Along the way I fell in love with academics, and by the time I received my undergraduate degree (B.Th.) I had experienced a clear call to a teaching career. For me, however, I was only interested in teaching if academics could be integrally connected to the life of faith and the real needs of church and society. Indeed, I have never experienced academics as an ivory tower exercise.

I went on to study philosophy (M.A.), followed by graduate courses in biblical studies, and then a Ph.D. that integrated all of the above (a doctorate in philosophical theology, with a dissertation in Old Testament/Hebrew Bible).

My Jewish Heritage and Love for the Old Testament

I am unabashedly a Christian. Yet I can’t deny my Jewish heritage, a heritage that perhaps led to my love of the Old Testament—what Jews call Tanakh (an acronym for Torah [Pentateuch], Nevi’im [Prophets], and Ketuvim [Writings]).

I have always resisted jumping too quickly from the Old Testament to the New, since I have found that the Old Testament is a profound document in its own right, which has been formative for my spirituality. Rather than reading the Old Testament resolutely in terms of the New (finding Jesus under ever rock and tree—as one of my students put it), I have tried to read the New Testament in terms of the Old.

This way of reading the Bible undergirds all my teaching and led to (among other things) my recent book on biblical eschatology, A New Heaven and a New Earth, in which I tried to demonstrate the consistently this-worldly, earthy vision of “the age to come” (ha’olam haba in Hebrew). The eschatological vision of the New Testament builds on the foundation of the Old Testament, and does not—contrary to many Christian misreadings—“spiritualize” this foundation.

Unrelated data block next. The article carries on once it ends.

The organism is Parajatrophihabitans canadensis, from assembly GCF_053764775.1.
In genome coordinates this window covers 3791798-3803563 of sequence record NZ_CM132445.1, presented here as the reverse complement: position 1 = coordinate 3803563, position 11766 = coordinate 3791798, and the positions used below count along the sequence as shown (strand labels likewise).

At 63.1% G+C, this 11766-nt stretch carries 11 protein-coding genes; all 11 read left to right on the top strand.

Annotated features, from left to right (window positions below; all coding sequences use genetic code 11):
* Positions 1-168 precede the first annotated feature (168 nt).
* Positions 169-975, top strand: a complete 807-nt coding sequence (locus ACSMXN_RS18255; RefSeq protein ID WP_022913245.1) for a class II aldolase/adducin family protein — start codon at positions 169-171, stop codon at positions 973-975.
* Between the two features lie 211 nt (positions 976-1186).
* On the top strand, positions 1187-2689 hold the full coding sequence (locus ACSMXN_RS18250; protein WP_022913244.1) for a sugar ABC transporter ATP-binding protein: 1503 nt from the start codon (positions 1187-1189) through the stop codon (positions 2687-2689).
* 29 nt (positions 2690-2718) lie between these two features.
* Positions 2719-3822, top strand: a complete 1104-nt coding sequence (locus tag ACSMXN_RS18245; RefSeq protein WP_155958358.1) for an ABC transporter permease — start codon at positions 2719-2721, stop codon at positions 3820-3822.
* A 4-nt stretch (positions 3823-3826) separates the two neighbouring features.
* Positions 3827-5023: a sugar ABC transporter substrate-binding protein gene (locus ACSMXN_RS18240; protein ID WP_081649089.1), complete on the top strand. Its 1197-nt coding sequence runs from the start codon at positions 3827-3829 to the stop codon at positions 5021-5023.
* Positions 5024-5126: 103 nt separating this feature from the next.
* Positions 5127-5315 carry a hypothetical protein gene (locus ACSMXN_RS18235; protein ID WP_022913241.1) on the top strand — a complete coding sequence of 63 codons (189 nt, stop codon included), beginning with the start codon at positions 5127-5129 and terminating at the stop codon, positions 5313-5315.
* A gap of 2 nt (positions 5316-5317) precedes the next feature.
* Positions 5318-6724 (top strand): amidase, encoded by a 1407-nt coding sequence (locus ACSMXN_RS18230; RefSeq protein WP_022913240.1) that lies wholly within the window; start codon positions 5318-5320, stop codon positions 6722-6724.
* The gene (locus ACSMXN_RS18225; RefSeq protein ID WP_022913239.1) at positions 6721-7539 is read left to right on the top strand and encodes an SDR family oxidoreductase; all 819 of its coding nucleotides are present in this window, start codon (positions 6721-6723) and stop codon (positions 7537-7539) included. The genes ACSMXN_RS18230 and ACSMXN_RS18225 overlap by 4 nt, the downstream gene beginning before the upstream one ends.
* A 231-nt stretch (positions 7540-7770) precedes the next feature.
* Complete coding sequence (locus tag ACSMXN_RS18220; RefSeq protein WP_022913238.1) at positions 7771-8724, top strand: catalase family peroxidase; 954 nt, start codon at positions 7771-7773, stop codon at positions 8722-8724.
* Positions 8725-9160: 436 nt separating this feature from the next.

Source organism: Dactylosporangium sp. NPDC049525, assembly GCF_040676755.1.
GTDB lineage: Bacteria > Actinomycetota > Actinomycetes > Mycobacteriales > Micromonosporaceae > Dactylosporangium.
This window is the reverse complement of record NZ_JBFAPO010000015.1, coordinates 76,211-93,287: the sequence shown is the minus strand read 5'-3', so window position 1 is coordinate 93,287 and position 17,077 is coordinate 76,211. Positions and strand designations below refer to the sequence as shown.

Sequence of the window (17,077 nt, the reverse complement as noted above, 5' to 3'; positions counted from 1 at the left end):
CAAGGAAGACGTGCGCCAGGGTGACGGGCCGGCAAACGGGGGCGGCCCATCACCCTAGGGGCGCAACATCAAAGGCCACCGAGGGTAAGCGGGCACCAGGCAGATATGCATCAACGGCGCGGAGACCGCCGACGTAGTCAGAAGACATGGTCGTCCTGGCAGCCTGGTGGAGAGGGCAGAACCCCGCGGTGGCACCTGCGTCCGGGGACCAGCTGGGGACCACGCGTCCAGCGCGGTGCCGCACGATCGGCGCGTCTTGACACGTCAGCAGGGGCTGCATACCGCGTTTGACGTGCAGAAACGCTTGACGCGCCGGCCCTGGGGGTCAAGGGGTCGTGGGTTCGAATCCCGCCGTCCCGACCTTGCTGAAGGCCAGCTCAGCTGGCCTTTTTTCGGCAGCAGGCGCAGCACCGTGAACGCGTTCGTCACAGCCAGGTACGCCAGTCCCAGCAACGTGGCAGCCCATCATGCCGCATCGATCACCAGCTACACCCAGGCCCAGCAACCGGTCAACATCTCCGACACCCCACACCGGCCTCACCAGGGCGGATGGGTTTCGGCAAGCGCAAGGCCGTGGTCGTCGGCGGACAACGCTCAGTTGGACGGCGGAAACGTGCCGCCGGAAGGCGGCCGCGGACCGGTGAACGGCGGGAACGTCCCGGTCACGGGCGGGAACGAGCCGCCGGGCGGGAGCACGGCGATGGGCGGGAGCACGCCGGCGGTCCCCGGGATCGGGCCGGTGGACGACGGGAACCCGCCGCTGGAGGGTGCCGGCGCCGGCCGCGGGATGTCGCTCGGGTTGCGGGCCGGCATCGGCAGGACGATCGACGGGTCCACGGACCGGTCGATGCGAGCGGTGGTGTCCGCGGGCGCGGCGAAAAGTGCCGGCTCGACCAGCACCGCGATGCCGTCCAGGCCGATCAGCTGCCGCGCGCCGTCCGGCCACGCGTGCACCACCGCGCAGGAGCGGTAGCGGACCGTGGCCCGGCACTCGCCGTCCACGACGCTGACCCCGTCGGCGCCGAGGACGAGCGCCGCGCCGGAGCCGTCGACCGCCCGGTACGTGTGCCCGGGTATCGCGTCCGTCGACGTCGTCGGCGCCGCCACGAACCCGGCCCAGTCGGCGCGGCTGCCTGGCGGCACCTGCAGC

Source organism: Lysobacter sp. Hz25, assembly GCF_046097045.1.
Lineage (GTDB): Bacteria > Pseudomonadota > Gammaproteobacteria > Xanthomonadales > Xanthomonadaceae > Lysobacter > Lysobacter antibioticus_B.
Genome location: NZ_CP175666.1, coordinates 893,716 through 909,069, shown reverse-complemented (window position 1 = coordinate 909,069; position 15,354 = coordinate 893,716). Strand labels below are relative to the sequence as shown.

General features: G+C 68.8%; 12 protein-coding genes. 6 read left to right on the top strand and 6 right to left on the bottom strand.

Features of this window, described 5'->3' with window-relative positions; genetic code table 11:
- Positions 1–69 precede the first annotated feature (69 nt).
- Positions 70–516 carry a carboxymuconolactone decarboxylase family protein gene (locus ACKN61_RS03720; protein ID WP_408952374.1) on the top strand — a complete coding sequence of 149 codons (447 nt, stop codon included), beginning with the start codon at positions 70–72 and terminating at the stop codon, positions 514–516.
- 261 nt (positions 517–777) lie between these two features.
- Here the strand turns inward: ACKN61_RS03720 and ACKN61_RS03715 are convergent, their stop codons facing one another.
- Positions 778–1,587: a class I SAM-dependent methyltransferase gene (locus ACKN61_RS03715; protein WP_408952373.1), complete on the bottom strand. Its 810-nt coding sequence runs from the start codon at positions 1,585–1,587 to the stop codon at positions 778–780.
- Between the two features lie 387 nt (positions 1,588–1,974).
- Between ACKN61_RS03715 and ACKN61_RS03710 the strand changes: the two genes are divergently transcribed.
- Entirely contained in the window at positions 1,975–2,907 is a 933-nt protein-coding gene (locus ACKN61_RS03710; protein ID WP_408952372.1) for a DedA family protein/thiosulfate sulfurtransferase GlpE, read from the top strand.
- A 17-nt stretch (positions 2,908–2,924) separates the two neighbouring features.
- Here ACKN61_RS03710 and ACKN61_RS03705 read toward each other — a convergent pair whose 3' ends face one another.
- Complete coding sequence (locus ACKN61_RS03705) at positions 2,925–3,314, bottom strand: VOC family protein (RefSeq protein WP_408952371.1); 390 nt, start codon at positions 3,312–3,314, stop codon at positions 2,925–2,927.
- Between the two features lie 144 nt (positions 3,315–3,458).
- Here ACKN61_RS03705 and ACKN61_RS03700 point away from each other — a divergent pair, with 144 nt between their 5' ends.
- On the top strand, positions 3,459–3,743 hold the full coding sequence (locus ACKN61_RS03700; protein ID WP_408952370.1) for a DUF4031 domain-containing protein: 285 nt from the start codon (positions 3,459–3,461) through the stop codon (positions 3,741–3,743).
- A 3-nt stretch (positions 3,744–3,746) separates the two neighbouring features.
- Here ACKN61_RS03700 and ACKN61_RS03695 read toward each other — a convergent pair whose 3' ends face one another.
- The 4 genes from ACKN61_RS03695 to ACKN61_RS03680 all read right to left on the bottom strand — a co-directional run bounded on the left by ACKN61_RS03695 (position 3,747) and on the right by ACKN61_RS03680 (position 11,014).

While I have no actual intention of converting to Judaism, I am interested in understanding my Jewish heritage—especially the ways in which Judaism has developed beyond the Bible.

And I have the utmost respect for Jews who take their faith seriously and seek to live out their commitment to God with integrity and compassion.

Mechon Hadar

I met a good number of such people this past week, as I immersed myself in the five-day Executive Seminar of an ecumenical institute of Jewish learning in New York City called Mechon Hadar.

Mechon Hadar (Institute of Honor/Glory/Splendor) was founded in 2006 by three brilliant young Rabbis—Shai Held, Elie Kaunfer, and Ethan Tucker, who continue to lead the institute, along with the addition of other top-notch faculty.

According to their website: “Mechon Hadar is an educational institution that empowers Jews to create and sustain vibrant, practicing, egalitarian communities of Torah learning, prayer, and service.”

Or, as it was articulated more simply during the Seminar, Mechon Hadar seeks to be characterized by “sophisticated yet accessible Jewish learning.” I found that to be an accurate description of my experience with this amazing, innovative institute.

Rabbi Ethan Tucker teaching in the Beit Midrash (House of Study)

Mechon Hadar offers a variety of programs, ranging from one-day seminars to summer intensives and year-long fellowships. While many of their programs cater to young people (especially those in college) who want an advanced course of Jewish studies (some even come from Israel for this), and other programs function as continuing education for Rabbis, the Executive Seminar that I participated in is geared to laypeople of varying levels of comfort and expertise with the Hebrew language and with Jewish texts and traditions.

Although I was the only Christian in the group of nearly forty adults attending this summer’s Executive Seminar, I was warmly welcomed and made to feel at home. Over the five days of intensive learning, I had many wonderful conversations with participants and even—by the end—found myself making a contribution to discussions.

Talmud Study—Clarification of Terminology

Three of the mornings were spent in intensive study of the Talmud (three hours each morning), where our focus was on the ramifications of a law concerning liability for injury in Exodus 21:18-19 and the divine and human roles in healing implied in God’s promises to Israel in Exodus 15:26.